What is this alpha and beta subunit typing and why is it important?
HLA DQ typing consists of two subunits of the DQ molecule, an alpha and beta subunit. So, both DQ types that indicate a risk of celiac disease, DQ2 and DQ8, are made up of two protein subunits designated alpha and beta. They determine the complex letter and number combinations reported. For example, the full DQ2 molecule is typically HLA DQA1*05xx DQB1*02xx. The A1 is the alpha unit and the B1 is the beta subunit.
The beta subunit is the most important component of the DQ molecule, but the alpha subunit has also been shown to carry an increased risk for celiac disease. Unfortunately, since testing for both is more complicated and expensive it is not always done.
Also, some think that since the beta subunit carries most of the risk and the alpha unit only minor risk, testing for only the beta subunit is adequate. Several clinical laboratories have chosen this approach. They only test for, and report on, DQ2 and DQ8 based on beta subunit types, so their results typically look like this: HLA DQB1*02 detected, DQ2 positive, etc. This is the policy of the laboratory at Bonfils, who also does testing for Quest Diagnostics and Enterolab as well as many hospitals. However, the alpha subunit of DQ2 also carries some risk for celiac disease.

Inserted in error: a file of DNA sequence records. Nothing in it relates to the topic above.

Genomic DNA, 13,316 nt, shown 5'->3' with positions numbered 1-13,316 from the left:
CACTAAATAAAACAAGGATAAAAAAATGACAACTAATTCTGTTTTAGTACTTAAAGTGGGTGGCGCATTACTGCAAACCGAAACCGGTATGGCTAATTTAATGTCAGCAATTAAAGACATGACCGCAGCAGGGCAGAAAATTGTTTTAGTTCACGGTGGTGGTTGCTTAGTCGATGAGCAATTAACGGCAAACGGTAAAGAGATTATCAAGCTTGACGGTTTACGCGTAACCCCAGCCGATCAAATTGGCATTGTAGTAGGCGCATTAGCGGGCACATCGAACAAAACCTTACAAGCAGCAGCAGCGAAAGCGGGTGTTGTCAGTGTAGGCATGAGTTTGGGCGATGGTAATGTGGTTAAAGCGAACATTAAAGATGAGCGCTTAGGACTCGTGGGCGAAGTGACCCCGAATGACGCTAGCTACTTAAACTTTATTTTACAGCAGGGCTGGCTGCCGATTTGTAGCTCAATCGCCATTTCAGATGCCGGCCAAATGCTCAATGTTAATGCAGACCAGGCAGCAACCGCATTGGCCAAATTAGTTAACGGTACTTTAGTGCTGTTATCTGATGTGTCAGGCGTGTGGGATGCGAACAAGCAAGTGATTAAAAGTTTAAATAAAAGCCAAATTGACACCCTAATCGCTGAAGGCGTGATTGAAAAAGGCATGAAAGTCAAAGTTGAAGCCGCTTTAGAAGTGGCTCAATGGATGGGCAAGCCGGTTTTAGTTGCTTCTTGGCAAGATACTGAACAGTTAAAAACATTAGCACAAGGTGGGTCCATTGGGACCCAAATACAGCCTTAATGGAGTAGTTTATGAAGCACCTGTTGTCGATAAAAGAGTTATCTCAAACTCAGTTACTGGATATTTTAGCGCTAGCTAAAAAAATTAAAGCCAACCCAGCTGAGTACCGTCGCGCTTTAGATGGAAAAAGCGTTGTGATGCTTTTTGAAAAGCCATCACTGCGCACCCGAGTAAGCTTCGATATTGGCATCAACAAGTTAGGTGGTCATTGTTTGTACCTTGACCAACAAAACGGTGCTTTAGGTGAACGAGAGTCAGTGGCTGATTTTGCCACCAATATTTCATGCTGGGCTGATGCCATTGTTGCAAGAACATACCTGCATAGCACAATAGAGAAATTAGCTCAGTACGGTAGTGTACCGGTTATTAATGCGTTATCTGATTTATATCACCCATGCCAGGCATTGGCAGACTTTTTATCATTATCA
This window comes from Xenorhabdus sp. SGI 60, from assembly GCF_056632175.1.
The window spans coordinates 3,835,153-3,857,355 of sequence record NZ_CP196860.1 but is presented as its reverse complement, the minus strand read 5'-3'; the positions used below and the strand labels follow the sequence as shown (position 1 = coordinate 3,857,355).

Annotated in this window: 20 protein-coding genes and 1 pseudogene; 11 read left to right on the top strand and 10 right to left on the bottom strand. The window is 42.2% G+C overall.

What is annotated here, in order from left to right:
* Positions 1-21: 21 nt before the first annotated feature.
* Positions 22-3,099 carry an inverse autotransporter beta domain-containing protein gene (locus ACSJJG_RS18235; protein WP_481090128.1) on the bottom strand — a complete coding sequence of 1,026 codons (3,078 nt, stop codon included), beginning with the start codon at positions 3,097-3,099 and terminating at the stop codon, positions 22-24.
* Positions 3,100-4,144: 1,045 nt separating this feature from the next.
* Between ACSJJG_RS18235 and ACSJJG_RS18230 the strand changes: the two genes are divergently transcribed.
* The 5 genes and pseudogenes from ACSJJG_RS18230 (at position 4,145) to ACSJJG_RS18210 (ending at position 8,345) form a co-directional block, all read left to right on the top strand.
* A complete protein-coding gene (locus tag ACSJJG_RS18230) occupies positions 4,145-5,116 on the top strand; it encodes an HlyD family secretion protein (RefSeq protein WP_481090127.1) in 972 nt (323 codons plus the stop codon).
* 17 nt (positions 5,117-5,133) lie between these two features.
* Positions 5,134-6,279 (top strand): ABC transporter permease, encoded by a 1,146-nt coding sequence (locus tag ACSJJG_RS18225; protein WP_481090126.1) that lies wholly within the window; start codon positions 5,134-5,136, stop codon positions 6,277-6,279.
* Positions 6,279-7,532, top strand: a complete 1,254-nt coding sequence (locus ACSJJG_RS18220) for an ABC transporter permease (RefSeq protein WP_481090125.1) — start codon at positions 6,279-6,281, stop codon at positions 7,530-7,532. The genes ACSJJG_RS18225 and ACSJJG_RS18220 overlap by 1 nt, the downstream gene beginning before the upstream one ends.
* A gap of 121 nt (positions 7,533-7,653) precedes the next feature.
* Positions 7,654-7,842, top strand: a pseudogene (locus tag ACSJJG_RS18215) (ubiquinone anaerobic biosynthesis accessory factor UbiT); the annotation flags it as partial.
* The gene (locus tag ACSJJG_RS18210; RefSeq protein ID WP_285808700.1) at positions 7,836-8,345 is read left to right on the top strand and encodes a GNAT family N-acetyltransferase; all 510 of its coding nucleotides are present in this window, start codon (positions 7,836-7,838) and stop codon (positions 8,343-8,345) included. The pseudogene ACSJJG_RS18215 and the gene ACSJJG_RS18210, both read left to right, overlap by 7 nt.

What if you are positive for the beta subunit of DQ2 or DQ8 by testing from Bonfils, Enterolab or Quest?
If the beta subunit is present then Bonfils, Enterolab and Quest tests will report DQ2 and/or DQ8 positive. Sometimes the report will just report DQ2 negative and DQ8 negative, especially when a hospital is reporting the results obtained from Bonfils. However, when the beta subunit is not present and they report DQ2 negative and/or DQ8 negative, it is still possible that an alpha subunit could be present. Results reported in this manner are, in my opinion, potentially misleading. I believe they can lead a doctor to assume that an individual is not at increased risk for, or cannot have celiac disease, when this may or may not be true. Unfortunately, the patient in such circumstances may be told that they can not have celiac disease, yet they may not only be at risk for the disease, they may well have it while being told it is impossible or extremely improbable.
What does Prometheus do and how do they report their results?
Prometheus, like Kimball and LabCorp, includes alpha and beta subunit typing. In the past they did not indicate whether there was one or two copies of DQ2 or DQ8 if someone was positive. If a patient was DQ2 and DQ8 positive then these labs reported their full genetic DQ type. However, if one or the other was negative, their exact genotype was not reported. Recently, not only has Prometheus started reporting the full DQ2 and DQ8 genotype, but they are now reporting whether someone is homozygous or heterozygous as well. They are also reporting the relative risk for celiac disease based on the pattern shown by testing. However, they are still not reporting the other DQ types.